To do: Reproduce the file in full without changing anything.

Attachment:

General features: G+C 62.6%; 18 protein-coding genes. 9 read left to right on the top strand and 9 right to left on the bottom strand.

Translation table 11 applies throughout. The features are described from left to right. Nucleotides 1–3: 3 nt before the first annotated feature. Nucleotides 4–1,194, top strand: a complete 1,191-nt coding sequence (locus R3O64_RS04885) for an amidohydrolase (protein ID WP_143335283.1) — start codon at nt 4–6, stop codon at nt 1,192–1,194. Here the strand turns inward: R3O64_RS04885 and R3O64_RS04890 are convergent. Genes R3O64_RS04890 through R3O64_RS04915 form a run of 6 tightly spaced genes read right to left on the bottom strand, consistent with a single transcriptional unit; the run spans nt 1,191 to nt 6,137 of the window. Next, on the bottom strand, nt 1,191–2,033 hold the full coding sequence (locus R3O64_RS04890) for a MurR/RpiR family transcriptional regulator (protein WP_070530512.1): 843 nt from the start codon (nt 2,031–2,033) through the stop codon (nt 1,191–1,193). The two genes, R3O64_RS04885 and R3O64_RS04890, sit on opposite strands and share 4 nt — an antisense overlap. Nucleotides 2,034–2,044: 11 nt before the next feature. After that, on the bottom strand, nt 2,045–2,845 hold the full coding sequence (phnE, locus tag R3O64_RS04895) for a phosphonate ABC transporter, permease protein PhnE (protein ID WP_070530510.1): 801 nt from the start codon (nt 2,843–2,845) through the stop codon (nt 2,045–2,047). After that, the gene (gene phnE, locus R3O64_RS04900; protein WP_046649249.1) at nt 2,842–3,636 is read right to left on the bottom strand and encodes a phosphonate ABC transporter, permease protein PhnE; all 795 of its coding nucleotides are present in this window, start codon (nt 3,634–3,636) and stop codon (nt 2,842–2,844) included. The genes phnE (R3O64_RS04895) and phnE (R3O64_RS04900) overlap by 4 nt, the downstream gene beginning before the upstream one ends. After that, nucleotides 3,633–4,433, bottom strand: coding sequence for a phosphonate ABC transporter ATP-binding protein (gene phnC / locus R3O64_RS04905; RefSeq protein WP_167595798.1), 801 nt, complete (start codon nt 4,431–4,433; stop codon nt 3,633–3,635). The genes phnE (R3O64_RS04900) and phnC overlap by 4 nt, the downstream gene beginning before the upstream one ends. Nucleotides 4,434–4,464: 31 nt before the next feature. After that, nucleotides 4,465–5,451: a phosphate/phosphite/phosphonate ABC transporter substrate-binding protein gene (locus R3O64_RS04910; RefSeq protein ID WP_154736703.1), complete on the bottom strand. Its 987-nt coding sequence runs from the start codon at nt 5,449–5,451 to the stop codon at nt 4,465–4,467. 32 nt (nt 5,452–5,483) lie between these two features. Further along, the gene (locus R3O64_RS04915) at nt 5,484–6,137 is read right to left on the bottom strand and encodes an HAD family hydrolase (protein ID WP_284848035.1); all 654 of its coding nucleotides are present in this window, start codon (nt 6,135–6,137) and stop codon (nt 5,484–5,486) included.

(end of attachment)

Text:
General features: G+C 62.6%; 18 protein-coding genes. 9 read left to right on the top strand and 9 right to left on the bottom strand.

Translation table 11 applies throughout. The features are described from left to right. Nucleotides 1–3: 3 nt before the first annotated feature. Nucleotides 4–1,194, top strand: a complete 1,191-nt coding sequence (locus R3O64_RS04885) for an amidohydrolase (protein ID WP_143335283.1) — start codon at nt 4–6, stop codon at nt 1,192–1,194. Here the strand turns inward: R3O64_RS04885 and R3O64_RS04890 are convergent. Genes R3O64_RS04890 through R3O64_RS04915 form a run of 6 tightly spaced genes read right to left on the bottom strand, consistent with a single transcriptional unit; the run spans nt 1,191 to nt 6,137 of the window. Next, on the bottom strand, nt 1,191–2,033 hold the full coding sequence (locus R3O64_RS04890) for a MurR/RpiR family transcriptional regulator (protein WP_070530512.1): 843 nt from the start codon (nt 2,031–2,033) through the stop codon (nt 1,191–1,193). The two genes, R3O64_RS04885 and R3O64_RS04890, sit on opposite strands and share 4 nt — an antisense overlap. Nucleotides 2,034–2,044: 11 nt before the next feature. After that, on the bottom strand, nt 2,045–2,845 hold the full coding sequence (phnE, locus tag R3O64_RS04895) for a phosphonate ABC transporter, permease protein PhnE (protein ID WP_070530510.1): 801 nt from the start codon (nt 2,843–2,845) through the stop codon (nt 2,045–2,047). After that, the gene (gene phnE, locus R3O64_RS04900; protein WP_046649249.1) at nt 2,842–3,636 is read right to left on the bottom strand and encodes a phosphonate ABC transporter, permease protein PhnE; all 795 of its coding nucleotides are present in this window, start codon (nt 3,634–3,636) and stop codon (nt 2,842–2,844) included. The genes phnE (R3O64_RS04895) and phnE (R3O64_RS04900) overlap by 4 nt, the downstream gene beginning before the upstream one ends. After that, nucleotides 3,633–4,433, bottom strand: coding sequence for a phosphonate ABC transporter ATP-binding protein (gene phnC / locus R3O64_RS04905; RefSeq protein WP_167595798.1), 801 nt, complete (start codon nt 4,431–4,433; stop codon nt 3,633–3,635). The genes phnE (R3O64_RS04900) and phnC overlap by 4 nt, the downstream gene beginning before the upstream one ends. Nucleotides 4,434–4,464: 31 nt before the next feature. After that, nucleotides 4,465–5,451: a phosphate/phosphite/phosphonate ABC transporter substrate-binding protein gene (locus R3O64_RS04910; RefSeq protein ID WP_154736703.1), complete on the bottom strand. Its 987-nt coding sequence runs from the start codon at nt 5,449–5,451 to the stop codon at nt 4,465–4,467. 32 nt (nt 5,452–5,483) lie between these two features. Further along, the gene (locus R3O64_RS04915) at nt 5,484–6,137 is read right to left on the bottom strand and encodes an HAD family hydrolase (protein ID WP_284848035.1); all 654 of its coding nucleotides are present in this window, start codon (nt 6,135–6,137) and stop codon (nt 5,484–5,486) included.